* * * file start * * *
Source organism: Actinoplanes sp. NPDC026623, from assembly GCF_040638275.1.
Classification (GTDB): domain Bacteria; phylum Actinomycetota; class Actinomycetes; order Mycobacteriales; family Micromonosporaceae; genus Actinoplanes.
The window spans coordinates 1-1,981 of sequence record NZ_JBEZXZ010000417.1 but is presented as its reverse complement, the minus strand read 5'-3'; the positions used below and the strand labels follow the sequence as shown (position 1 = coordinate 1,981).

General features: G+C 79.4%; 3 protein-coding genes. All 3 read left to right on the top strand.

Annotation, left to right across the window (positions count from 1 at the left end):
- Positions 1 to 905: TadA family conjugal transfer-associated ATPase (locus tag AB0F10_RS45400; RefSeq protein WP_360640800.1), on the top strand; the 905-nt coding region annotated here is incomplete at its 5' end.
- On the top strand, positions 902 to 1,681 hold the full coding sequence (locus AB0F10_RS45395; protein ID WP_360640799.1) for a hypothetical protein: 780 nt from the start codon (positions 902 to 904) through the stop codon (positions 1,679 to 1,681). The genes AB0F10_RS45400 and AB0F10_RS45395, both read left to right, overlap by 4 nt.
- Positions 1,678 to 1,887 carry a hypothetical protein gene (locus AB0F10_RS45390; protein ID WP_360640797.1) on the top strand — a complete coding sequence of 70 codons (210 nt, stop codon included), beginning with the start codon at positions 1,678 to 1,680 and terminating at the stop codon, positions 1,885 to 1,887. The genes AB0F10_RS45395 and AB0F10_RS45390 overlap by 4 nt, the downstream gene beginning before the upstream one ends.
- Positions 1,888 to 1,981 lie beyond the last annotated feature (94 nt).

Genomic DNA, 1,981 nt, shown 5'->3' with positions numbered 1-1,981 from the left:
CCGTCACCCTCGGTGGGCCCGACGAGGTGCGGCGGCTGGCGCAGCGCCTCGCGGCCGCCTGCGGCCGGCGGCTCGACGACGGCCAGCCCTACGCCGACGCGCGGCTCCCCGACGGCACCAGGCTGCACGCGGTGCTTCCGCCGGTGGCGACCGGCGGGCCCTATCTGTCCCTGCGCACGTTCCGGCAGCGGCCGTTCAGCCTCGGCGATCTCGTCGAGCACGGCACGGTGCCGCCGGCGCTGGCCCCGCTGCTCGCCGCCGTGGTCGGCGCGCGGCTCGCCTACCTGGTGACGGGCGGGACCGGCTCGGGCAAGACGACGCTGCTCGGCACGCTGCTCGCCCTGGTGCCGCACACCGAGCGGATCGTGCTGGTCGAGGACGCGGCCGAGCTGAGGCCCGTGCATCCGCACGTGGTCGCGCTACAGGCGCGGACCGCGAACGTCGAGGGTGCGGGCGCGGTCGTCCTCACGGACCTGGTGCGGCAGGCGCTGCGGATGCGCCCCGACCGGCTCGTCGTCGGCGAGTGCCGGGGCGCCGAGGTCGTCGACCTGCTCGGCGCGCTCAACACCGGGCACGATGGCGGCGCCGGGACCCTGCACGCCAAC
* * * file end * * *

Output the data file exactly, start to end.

Source organism: Actinoplanes sp. NPDC026623, from assembly GCF_040638275.1.
Classification (GTDB): domain Bacteria; phylum Actinomycetota; class Actinomycetes; order Mycobacteriales; family Micromonosporaceae; genus Actinoplanes.
The window spans coordinates 1-1,981 of sequence record NZ_JBEZXZ010000417.1 but is presented as its reverse complement, the minus strand read 5'-3'; the positions used below and the strand labels follow the sequence as shown (position 1 = coordinate 1,981).

General features: G+C 79.4%; 3 protein-coding genes. All 3 read left to right on the top strand.

Annotation, left to right across the window (positions count from 1 at the left end):
- Positions 1 to 905: TadA family conjugal transfer-associated ATPase (locus tag AB0F10_RS45400; RefSeq protein WP_360640800.1), on the top strand; the 905-nt coding region annotated here is incomplete at its 5' end.
- On the top strand, positions 902 to 1,681 hold the full coding sequence (locus AB0F10_RS45395; protein ID WP_360640799.1) for a hypothetical protein: 780 nt from the start codon (positions 902 to 904) through the stop codon (positions 1,679 to 1,681). The genes AB0F10_RS45400 and AB0F10_RS45395, both read left to right, overlap by 4 nt.
- Positions 1,678 to 1,887 carry a hypothetical protein gene (locus AB0F10_RS45390; protein ID WP_360640797.1) on the top strand — a complete coding sequence of 70 codons (210 nt, stop codon included), beginning with the start codon at positions 1,678 to 1,680 and terminating at the stop codon, positions 1,885 to 1,887. The genes AB0F10_RS45395 and AB0F10_RS45390 overlap by 4 nt, the downstream gene beginning before the upstream one ends.
- Positions 1,888 to 1,981 lie beyond the last annotated feature (94 nt).

Genomic DNA, 1,981 nt, shown 5'->3' with positions numbered 1-1,981 from the left:
CCGTCACCCTCGGTGGGCCCGACGAGGTGCGGCGGCTGGCGCAGCGCCTCGCGGCCGCCTGCGGCCGGCGGCTCGACGACGGCCAGCCCTACGCCGACGCGCGGCTCCCCGACGGCACCAGGCTGCACGCGGTGCTTCCGCCGGTGGCGACCGGCGGGCCCTATCTGTCCCTGCGCACGTTCCGGCAGCGGCCGTTCAGCCTCGGCGATCTCGTCGAGCACGGCACGGTGCCGCCGGCGCTGGCCCCGCTGCTCGCCGCCGTGGTCGGCGCGCGGCTCGCCTACCTGGTGACGGGCGGGACCGGCTCGGGCAAGACGACGCTGCTCGGCACGCTGCTCGCCCTGGTGCCGCACACCGAGCGGATCGTGCTGGTCGAGGACGCGGCCGAGCTGAGGCCCGTGCATCCGCACGTGGTCGCGCTACAGGCGCGGACCGCGAACGTCGAGGGTGCGGGCGCGGTCGTCCTCACGGACCTGGTGCGGCAGGCGCTGCGGATGCGCCCCGACCGGCTCGTCGTCGGCGAGTGCCGGGGCGCCGAGGTCGTCGACCTGCTCGGCGCGCTCAACACCGGGCACGATGGCGGCGCCGGGACCCTGCACGCCAAC